Edward I conquered Wales and when his fourth son and eventual successor, Edward, was born in Caernarvon castle, he named him Prince of Wales. This has been a common practice ever since among the kings of Britain. Today, the heir to the throne is Prince Charles, and he was invested as Prince of Wales in Caernarvon Castle in 1969.
But these princes had no right to the title, except the power of the king to bestow it. The last rightful Prince of Wales was Llywelyn ap Gruffudd in 1258.
When Llywelyn the Great died in 1240 his oldest two sons battled for the inheritance. The elder, Gruffudd [pronounced Griffith], was illegitimate, but despite Welsh law giving equal rights to illegitimate children, the other, Dafydd [pronounced Daveeth], was the one designated as heir. Dafydd died without an heir, and Gruffudd having already died, the leadership fell to Gruffydd's two older sons, Owain and Llywelyn.
Under the Treaty of Woodstock in 1247, they were made to accept the division of Gwynedd. Henry III took the east, and the west was divided between the brothers. Unhappy with this, the brothers fought each other, then Llywelyn imprisoned Owain and regained the whole of Gwynedd and parts of Powys and Deheubarth in a series of lightning campaigns. In 1258 he adopted the title Prince of Wales.
Henry III formally acknowledged Llywelyn's position in the Treaty of Montgomery in 1267. The historian David Walker says in his book Medieval Wales that the Treaty offered the most favourable terms ever extracted from the English crown. Llywelyn used the following decade to consolidate the great Welsh dynasties into a united country. Poets addressed him as 'the true king of Wales' (gwir frenin Cymru).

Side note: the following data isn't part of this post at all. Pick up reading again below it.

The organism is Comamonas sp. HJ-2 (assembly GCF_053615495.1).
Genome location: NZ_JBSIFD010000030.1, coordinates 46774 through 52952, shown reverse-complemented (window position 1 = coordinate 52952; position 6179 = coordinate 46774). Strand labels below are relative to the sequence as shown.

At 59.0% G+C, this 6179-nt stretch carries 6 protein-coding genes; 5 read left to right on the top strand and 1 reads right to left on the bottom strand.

When Henry died in 1272 and was succeeded by his son Edward I, Llywelyn refused to attend the coronation or come to pay homage. There is no record of his reasons, but his continued refusal led to Edward invading Wales in 1277. The Treaty of Aberconwy deprived Llywelyn of all his lands except Gwynedd west of the Conwy River. His title as Prince of Wales meant very little.
Sadly, the peace didn't last. Llywelyn's younger brother Dafydd started a rebellion in 1282, and Llywelyn realised he had no choice but to join his brother against the king. They were initially successful, but Llywelyn was surprised by a small party of English soldiers who killed him without realising who he was. Later, when he was identified, his head was cut off and sent to Edward who had it displayed at the Tower of London.
His body was buried near were it fell, a place called Cefn y Bedd. As Llywelyn ap Iorwerth was named Llywelyn the Great, so his grandson Llywelyn ap Gruffudd was named Llywelyn the Last.